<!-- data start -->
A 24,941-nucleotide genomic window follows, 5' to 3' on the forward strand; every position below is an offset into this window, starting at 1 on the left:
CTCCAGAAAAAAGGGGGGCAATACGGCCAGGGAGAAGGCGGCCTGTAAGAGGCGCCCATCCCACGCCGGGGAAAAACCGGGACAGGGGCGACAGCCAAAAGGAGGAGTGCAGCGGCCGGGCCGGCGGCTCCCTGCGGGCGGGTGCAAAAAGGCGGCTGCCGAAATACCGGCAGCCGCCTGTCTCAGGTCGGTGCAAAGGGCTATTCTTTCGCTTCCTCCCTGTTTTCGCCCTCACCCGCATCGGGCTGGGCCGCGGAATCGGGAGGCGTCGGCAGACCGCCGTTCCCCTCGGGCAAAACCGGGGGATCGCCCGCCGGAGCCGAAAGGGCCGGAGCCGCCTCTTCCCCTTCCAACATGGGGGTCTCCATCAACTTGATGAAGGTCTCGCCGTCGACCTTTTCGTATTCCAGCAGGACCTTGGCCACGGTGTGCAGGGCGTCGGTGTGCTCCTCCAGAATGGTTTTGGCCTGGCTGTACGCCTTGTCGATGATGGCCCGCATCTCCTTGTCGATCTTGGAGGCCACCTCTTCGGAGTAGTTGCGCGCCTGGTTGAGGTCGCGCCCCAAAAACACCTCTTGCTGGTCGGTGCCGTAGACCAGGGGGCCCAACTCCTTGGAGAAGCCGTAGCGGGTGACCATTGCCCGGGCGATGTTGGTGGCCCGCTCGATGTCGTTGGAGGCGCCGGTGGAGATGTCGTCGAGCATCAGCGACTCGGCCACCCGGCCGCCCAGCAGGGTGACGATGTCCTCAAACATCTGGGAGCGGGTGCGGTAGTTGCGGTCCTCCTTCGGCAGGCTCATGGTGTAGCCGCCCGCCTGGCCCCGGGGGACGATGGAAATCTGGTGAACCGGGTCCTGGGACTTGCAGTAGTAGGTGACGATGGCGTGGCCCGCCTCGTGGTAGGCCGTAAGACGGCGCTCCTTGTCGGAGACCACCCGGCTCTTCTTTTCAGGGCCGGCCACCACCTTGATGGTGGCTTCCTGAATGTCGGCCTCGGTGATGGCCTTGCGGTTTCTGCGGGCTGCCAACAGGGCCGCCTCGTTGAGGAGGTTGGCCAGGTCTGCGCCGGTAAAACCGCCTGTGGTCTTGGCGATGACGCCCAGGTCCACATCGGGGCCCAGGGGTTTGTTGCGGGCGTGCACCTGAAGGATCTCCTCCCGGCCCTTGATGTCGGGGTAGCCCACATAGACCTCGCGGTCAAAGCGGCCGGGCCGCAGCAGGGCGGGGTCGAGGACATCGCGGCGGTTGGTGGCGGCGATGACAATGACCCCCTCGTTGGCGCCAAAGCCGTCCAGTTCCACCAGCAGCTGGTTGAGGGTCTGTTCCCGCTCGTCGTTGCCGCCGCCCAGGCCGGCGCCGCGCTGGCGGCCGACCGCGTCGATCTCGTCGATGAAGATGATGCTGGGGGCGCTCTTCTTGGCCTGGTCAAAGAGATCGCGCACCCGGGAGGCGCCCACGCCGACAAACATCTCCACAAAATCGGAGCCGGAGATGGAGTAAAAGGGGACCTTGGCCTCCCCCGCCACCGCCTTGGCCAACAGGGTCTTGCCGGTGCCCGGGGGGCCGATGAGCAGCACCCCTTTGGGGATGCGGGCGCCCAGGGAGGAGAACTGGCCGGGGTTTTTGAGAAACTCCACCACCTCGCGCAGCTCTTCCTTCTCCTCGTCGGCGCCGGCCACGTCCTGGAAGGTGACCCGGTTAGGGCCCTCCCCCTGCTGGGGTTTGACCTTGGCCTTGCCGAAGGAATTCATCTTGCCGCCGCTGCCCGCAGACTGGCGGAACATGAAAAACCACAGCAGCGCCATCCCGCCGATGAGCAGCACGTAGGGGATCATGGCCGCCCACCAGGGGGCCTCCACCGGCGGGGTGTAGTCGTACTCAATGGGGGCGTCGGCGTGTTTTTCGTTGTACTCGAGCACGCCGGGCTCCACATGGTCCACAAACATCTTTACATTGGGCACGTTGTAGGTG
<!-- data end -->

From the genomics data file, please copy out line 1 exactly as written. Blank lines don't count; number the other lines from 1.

A 24,941-nucleotide genomic window follows, 5' to 3' on the forward strand; every position below is an offset into this window, starting at 1 on the left: